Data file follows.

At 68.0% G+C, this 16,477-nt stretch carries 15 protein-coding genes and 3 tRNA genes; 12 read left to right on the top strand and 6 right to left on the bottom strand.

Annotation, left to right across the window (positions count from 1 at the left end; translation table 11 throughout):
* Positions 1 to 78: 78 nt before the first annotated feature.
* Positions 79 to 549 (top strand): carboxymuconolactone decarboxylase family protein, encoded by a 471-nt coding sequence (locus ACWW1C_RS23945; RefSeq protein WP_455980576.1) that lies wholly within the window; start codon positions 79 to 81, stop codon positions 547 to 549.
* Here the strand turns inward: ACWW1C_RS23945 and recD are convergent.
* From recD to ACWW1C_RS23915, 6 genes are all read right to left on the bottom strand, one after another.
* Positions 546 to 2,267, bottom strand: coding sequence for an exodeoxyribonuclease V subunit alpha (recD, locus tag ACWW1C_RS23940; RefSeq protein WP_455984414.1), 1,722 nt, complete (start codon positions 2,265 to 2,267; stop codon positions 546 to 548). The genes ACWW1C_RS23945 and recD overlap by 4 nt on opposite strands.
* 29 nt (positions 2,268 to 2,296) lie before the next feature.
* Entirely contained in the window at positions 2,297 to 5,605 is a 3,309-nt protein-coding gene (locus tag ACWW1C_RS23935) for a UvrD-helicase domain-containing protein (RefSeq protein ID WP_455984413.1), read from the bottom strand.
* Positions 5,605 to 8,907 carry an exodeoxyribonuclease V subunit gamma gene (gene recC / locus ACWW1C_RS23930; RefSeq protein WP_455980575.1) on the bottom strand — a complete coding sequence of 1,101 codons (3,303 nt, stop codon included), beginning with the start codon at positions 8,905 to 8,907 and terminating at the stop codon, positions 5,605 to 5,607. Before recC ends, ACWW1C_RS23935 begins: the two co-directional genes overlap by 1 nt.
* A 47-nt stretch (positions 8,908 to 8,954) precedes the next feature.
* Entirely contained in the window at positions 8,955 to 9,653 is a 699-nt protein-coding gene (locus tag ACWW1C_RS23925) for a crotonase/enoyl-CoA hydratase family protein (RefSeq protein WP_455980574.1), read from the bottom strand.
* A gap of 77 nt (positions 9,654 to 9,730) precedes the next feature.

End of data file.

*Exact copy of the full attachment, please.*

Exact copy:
At 68.0% G+C, this 16,477-nt stretch carries 15 protein-coding genes and 3 tRNA genes; 12 read left to right on the top strand and 6 right to left on the bottom strand.

Annotation, left to right across the window (positions count from 1 at the left end; translation table 11 throughout):
* Positions 1 to 78: 78 nt before the first annotated feature.
* Positions 79 to 549 (top strand): carboxymuconolactone decarboxylase family protein, encoded by a 471-nt coding sequence (locus ACWW1C_RS23945; RefSeq protein WP_455980576.1) that lies wholly within the window; start codon positions 79 to 81, stop codon positions 547 to 549.
* Here the strand turns inward: ACWW1C_RS23945 and recD are convergent.
* From recD to ACWW1C_RS23915, 6 genes are all read right to left on the bottom strand, one after another.
* Positions 546 to 2,267, bottom strand: coding sequence for an exodeoxyribonuclease V subunit alpha (recD, locus tag ACWW1C_RS23940; RefSeq protein WP_455984414.1), 1,722 nt, complete (start codon positions 2,265 to 2,267; stop codon positions 546 to 548). The genes ACWW1C_RS23945 and recD overlap by 4 nt on opposite strands.
* 29 nt (positions 2,268 to 2,296) lie before the next feature.
* Entirely contained in the window at positions 2,297 to 5,605 is a 3,309-nt protein-coding gene (locus tag ACWW1C_RS23935) for a UvrD-helicase domain-containing protein (RefSeq protein ID WP_455984413.1), read from the bottom strand.
* Positions 5,605 to 8,907 carry an exodeoxyribonuclease V subunit gamma gene (gene recC / locus ACWW1C_RS23930; RefSeq protein WP_455980575.1) on the bottom strand — a complete coding sequence of 1,101 codons (3,303 nt, stop codon included), beginning with the start codon at positions 8,905 to 8,907 and terminating at the stop codon, positions 5,605 to 5,607. Before recC ends, ACWW1C_RS23935 begins: the two co-directional genes overlap by 1 nt.
* A 47-nt stretch (positions 8,908 to 8,954) precedes the next feature.
* Entirely contained in the window at positions 8,955 to 9,653 is a 699-nt protein-coding gene (locus tag ACWW1C_RS23925) for a crotonase/enoyl-CoA hydratase family protein (RefSeq protein WP_455980574.1), read from the bottom strand.
* A gap of 77 nt (positions 9,654 to 9,730) precedes the next feature.